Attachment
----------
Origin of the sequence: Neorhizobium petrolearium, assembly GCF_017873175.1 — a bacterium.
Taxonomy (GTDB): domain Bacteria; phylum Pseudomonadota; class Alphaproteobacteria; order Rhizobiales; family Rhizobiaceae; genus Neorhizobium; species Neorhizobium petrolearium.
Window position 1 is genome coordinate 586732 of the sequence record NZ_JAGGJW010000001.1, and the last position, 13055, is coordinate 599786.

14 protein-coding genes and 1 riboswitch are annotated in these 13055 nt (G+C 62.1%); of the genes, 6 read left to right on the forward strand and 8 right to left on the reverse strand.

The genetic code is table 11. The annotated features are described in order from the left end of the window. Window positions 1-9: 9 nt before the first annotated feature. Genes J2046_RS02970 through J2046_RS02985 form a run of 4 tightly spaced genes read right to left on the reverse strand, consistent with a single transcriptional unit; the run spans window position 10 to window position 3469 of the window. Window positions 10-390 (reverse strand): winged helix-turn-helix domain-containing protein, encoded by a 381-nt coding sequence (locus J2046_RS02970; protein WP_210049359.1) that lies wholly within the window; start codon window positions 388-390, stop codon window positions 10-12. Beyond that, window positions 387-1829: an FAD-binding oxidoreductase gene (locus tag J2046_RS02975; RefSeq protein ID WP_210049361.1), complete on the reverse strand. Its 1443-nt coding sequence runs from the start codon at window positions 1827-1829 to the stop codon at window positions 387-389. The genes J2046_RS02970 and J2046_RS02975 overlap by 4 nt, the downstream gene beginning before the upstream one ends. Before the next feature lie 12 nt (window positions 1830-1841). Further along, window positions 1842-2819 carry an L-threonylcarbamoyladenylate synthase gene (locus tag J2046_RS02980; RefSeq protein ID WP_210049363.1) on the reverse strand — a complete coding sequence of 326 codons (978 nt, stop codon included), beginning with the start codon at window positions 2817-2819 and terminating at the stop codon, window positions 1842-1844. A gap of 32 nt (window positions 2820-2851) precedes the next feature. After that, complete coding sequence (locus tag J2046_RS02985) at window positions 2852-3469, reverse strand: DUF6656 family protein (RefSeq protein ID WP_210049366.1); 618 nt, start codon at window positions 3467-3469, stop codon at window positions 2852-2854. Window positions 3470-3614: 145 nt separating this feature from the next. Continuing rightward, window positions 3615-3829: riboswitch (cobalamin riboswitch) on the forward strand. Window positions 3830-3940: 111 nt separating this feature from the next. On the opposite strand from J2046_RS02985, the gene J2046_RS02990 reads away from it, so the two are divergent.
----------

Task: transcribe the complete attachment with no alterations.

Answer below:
Origin of the sequence: Neorhizobium petrolearium, assembly GCF_017873175.1 — a bacterium.
Taxonomy (GTDB): domain Bacteria; phylum Pseudomonadota; class Alphaproteobacteria; order Rhizobiales; family Rhizobiaceae; genus Neorhizobium; species Neorhizobium petrolearium.
Window position 1 is genome coordinate 586732 of the sequence record NZ_JAGGJW010000001.1, and the last position, 13055, is coordinate 599786.

14 protein-coding genes and 1 riboswitch are annotated in these 13055 nt (G+C 62.1%); of the genes, 6 read left to right on the forward strand and 8 right to left on the reverse strand.

The genetic code is table 11. The annotated features are described in order from the left end of the window. Window positions 1-9: 9 nt before the first annotated feature. Genes J2046_RS02970 through J2046_RS02985 form a run of 4 tightly spaced genes read right to left on the reverse strand, consistent with a single transcriptional unit; the run spans window position 10 to window position 3469 of the window. Window positions 10-390 (reverse strand): winged helix-turn-helix domain-containing protein, encoded by a 381-nt coding sequence (locus J2046_RS02970; protein WP_210049359.1) that lies wholly within the window; start codon window positions 388-390, stop codon window positions 10-12. Beyond that, window positions 387-1829: an FAD-binding oxidoreductase gene (locus tag J2046_RS02975; RefSeq protein ID WP_210049361.1), complete on the reverse strand. Its 1443-nt coding sequence runs from the start codon at window positions 1827-1829 to the stop codon at window positions 387-389. The genes J2046_RS02970 and J2046_RS02975 overlap by 4 nt, the downstream gene beginning before the upstream one ends. Before the next feature lie 12 nt (window positions 1830-1841). Further along, window positions 1842-2819 carry an L-threonylcarbamoyladenylate synthase gene (locus tag J2046_RS02980; RefSeq protein ID WP_210049363.1) on the reverse strand — a complete coding sequence of 326 codons (978 nt, stop codon included), beginning with the start codon at window positions 2817-2819 and terminating at the stop codon, window positions 1842-1844. A gap of 32 nt (window positions 2820-2851) precedes the next feature. After that, complete coding sequence (locus tag J2046_RS02985) at window positions 2852-3469, reverse strand: DUF6656 family protein (RefSeq protein ID WP_210049366.1); 618 nt, start codon at window positions 3467-3469, stop codon at window positions 2852-2854. Window positions 3470-3614: 145 nt separating this feature from the next. Continuing rightward, window positions 3615-3829: riboswitch (cobalamin riboswitch) on the forward strand. Window positions 3830-3940: 111 nt separating this feature from the next. On the opposite strand from J2046_RS02985, the gene J2046_RS02990 reads away from it, so the two are divergent.